Instrumenting web frameworks deployed to serverless environments - Amazon X-Ray
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Instrumenting web frameworks deployed to serverless environments

The Amazon X-Ray SDK for Python supports instrumenting web frameworks deployed in serverless applications. Serverless is the native architecture of the cloud that enables you to shift more of your operational responsibilities to Amazon, increasing your agility and innovation.

Serverless architecture is a software application model that enables you to build and run applications and services without thinking about servers. It eliminates infrastructure management tasks such as server or cluster provisioning, patching, operating system maintenance, and capacity provisioning. You can build serverless solutions for nearly any type of application or backend service, and everything required to run and scale your application with high availability is handled for you.

This tutorial shows you how to automatically instrument Amazon X-Ray on a web framework, such as Flask or Django, that is deployed to a serverless environment. X-Ray instrumentation of the application enables you to view all downstream calls that are made, starting from Amazon API Gateway through your Amazon Lambda function, and the outgoing calls your application makes.

The X-Ray SDK for Python supports the following Python application frameworks:

  • Flask version 0.8, or later

  • Django version 1.0, or later

This tutorial develops an example serverless application that is deployed to Lambda and invoked by API Gateway. This tutorial uses Zappa to automatically deploy the application to Lambda and to configure the API Gateway endpoint.


  • Zappa

  • Python – Version 2.7 or 3.6.

  • Amazon CLI – Verify that your Amazon CLI is configured with the account and Amazon Web Services Region in which you will deploy your application.

  • Pip

  • Virtualenv

Step 1: Create an environment

In this step, you create a virtual environment using virtualenv to host an application.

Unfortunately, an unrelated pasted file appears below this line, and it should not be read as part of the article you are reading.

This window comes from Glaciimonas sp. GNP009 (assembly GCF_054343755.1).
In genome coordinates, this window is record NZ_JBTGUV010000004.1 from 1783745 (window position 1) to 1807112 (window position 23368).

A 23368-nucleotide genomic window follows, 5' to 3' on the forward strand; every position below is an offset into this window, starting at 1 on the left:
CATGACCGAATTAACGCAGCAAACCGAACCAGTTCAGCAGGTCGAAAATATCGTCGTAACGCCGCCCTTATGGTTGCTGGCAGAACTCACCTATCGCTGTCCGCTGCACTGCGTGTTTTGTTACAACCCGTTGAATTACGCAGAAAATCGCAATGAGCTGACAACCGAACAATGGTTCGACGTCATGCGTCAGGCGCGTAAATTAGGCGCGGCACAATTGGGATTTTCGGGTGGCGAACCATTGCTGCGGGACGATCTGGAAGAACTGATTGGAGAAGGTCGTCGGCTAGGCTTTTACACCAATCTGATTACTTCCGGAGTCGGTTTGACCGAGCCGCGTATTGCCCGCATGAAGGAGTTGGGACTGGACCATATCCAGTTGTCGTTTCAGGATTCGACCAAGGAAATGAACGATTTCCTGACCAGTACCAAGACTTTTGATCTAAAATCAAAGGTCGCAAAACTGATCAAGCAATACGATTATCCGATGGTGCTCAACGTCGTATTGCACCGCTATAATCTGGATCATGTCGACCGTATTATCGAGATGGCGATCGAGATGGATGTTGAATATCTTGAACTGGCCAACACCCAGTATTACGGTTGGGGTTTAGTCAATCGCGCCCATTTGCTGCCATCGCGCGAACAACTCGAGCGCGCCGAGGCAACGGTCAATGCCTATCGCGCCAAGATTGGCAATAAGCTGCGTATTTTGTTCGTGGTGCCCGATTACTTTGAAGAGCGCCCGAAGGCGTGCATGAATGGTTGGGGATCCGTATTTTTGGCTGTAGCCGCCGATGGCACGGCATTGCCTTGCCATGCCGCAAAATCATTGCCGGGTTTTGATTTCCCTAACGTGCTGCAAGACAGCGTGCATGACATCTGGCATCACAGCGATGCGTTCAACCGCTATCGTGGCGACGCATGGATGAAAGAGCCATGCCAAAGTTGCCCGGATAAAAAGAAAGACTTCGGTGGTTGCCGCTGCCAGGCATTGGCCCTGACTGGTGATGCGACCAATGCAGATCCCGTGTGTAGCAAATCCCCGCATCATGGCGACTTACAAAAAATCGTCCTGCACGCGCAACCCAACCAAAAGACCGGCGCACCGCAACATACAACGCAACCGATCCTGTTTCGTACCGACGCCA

1. Using the Amazon CLI, create a directory for the application. Then change to the new directory.

    mkdir serverless_application cd serverless_application
  2. Next, create a virtual environment within your new directory. Use the following command to activate it.

    # Create our virtual environment virtualenv serverless_env # Activate it source serverless_env/bin/activate
  3. Install X-Ray, Flask, Zappa, and the Requests library to your environment.

    # Install X-Ray, Flask, Zappa, and Requests into your environment pip install aws-xray-sdk flask zappa requests
  4. Add application code to the serverless_application directory. For this example, we can build off of Flasks's Hello World example.

    In the serverless_application directory, create a file named Then use a text editor to add the following commands. This application instruments the Requests library, patches the Flask application's middleware, and opens the endpoint '/'.

    # Import the X-Ray modules from aws_xray_sdk.ext.flask.middleware import XRayMiddleware from aws_xray_sdk.core import patcher, xray_recorder from flask import Flask import requests # Patch the requests module to enable automatic instrumentation patcher.patch(('requests',)) app = Flask(__name__) # Configure the X-Ray recorder to generate segments with our service name xray_recorder.configure(service='My First Serverless App') # Instrument the Flask application XRayMiddleware(app, xray_recorder) @app.route('/') def hello_world(): resp = requests.get("") return 'Hello, World: %s' % resp.url